Of course, there are too many writing problems to count…
It’d be foolishness to think we could narrow it down to one. Or would it? For the benefit of everyone–including your future readers–I’m going to try.
As I sat down at my writing chair last night to consider what I haven’t shared yet over the years of writing these little thoughts, first as an acquisitions editor and now as a coach-for-hire, I had a thought: What’s the best advice I could offer? I’ve edited hundreds of writers and all kinds of books, and I think I’ve run into every possible writing problem there is.
A lot of people don’t really know how to tell a story. And that’s sad. Any child can tell a story–my girls were barely talking before they started telling great stories. Well, they probably were not great. But they were good. All they needed was a character, preferably a nice, cute animal, who wanted something a whole lot and finally got the something in the end. A lollipop. A swim party. A woodland friend. Somehow they knew you couldn’t just suddenly start talking about something else unrelated to the story. You couldn’t have the main character die or start a soliloquy during a tense moment. You needed mystery and it had to be believable and maybe a little funny too.
Most kids are natural storytellers because telling stories is how their brains make sense of the world. But if all it took to write excellent stories was storytelling talent, most pastors or speakers would be great writers. And anyone can tell you they are not. If you want to know how much of a speaker’s effectiveness comes from their voice, style, inflection, body language, status, position and being up front, read their transcript. There’s a huge difference between the power of presence on the stage, and the power of language on a page.
In a book, there’s no automatic esteem to fall back on. You can’t “pound the pulpit” to make a weak point stronger. There’s no imploring or entreating with emotional appeals. And yet I can’t tell you how many pastors and professional speakers I’ve had to retrain to tell a simple story. Writing and speaking do not correlate.
And the number one problem I see with most writers is simply that they haven’t considered what a written story requires. And until someone tells them, they remain blind to it–no one knows what they don’t know.
So how to fix it? More than likely, the story sucks because they haven’t found the heart of the story.
Finding the Heart of the Story
I want to give you the answer right up front: the heart of the story is in the inception. And depending on the inception–i.e. where you initially came up with your story–that’s where you’ll find the heart.
You might want to refer to last week’s post for the “2 of 3 things rule” everyone writing a story must know (i.e. the “second golden rule”: 1. advance plot, 2. reveal character, 3. describe setting). Some people tend to start with the plot (men, though some women, too). You have an outline in mind or at least an idea of what’s going to happen, even before you’ve thought much about the character or setting. The idea is the thing motivating them. That’s most writers. Other writers start with a character and the plot gets built on what happens to that character (or characters). Some people are inner focused, and some are outer focused. And sometimes the inception is different depending on the story.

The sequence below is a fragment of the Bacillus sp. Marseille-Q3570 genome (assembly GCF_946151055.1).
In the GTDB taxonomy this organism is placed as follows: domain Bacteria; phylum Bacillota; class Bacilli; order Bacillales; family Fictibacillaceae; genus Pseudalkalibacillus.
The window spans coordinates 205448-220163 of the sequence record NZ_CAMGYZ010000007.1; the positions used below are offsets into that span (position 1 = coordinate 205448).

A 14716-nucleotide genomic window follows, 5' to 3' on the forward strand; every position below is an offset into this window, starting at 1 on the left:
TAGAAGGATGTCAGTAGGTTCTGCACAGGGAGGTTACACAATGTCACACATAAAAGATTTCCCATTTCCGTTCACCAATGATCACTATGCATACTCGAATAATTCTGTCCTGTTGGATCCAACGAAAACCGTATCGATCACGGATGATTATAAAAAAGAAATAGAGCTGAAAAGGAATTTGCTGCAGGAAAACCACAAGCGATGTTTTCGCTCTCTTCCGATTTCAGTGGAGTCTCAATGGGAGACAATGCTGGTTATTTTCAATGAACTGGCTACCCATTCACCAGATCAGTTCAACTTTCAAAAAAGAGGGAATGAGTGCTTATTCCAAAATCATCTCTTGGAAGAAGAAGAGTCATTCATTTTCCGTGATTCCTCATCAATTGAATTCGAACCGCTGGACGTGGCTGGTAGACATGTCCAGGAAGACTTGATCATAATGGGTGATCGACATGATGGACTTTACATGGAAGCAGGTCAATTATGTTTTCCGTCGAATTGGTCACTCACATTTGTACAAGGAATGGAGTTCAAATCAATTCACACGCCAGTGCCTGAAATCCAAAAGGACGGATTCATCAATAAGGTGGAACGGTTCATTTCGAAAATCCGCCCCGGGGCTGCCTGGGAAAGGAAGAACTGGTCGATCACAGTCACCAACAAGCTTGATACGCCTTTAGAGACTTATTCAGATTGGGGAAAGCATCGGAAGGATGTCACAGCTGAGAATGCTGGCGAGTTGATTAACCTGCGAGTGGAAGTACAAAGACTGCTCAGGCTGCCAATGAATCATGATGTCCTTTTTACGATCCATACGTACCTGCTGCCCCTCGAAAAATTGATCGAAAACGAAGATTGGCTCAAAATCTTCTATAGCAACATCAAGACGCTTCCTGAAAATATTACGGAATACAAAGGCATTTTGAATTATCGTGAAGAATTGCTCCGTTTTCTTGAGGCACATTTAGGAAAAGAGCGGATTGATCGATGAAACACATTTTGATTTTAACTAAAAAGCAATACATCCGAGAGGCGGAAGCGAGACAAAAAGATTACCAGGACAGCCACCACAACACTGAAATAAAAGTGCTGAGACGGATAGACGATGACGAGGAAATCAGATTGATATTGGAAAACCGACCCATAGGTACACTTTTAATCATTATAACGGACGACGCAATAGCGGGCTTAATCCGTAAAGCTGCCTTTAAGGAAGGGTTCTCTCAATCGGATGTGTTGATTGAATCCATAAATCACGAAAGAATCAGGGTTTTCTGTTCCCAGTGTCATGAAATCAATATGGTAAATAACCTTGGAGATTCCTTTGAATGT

Sometimes, rarely, a story is conceived from a setting—a big house, a geographical area, an interesting era of history, a context. Then the writer populates it with the people and events. But whichever of those 3 essential story elements you start with, what’s important is that eventually, all 3–character, plot, and setting–must work together to define and shape the story you’re telling.
And often, they need to be working simultaneously to be as interesting, believable and effective as possible. (Again, see “The Second Golden Rule” if you missed that. No worries. It’s quick.)
The big point is: The heart of the story is where it starts.
And bringing out the heart of the story is your job.
My girls seemed to intuitively know that when telling a story, the appeal comes from whatever the inception was (now whether they learn to do this on the page, we’ll see). And the same is true for us. For the writing not to suck, you’ve got to know where it started for you. Were you excited about the external story (“what happens?”) or the internal one (“what it’s about?”). The internal and external storylines are parallel–they happen at the same time, and they influence each other. Your goal needs to become thinking about conveying both in clear and specific ways. It may be obvious, but many authors don’t think about the fact that in written stories, there’s an inner and an outer drama, and both depend on feeling what the reader needs to understand the experience of both.
Interestingly, my male authors tend to forget about conveying the character’s feelings, and female authors often struggle with grounding the story in a specific time and place. Men like events, women like feelings. But much like Jesus taught, if we can unlearn what we’ve picked up through life’s struggles and cultural trappings, our stories can appeal in that natural childlike way again.
Can a story work without specifically knowing your inception point? Of course! The internal and external storylines can come out intuitively. That’s the goal. But if your story sucks a little bit, consider the inception and whether you may need to balance that storyline with its complement, its cohort. The relationship between exterior and interior is where the plot, the idea and the character derives the excitement.
And you can do it if you’re willing to consider the heart of the story.
For the Higher Purpose,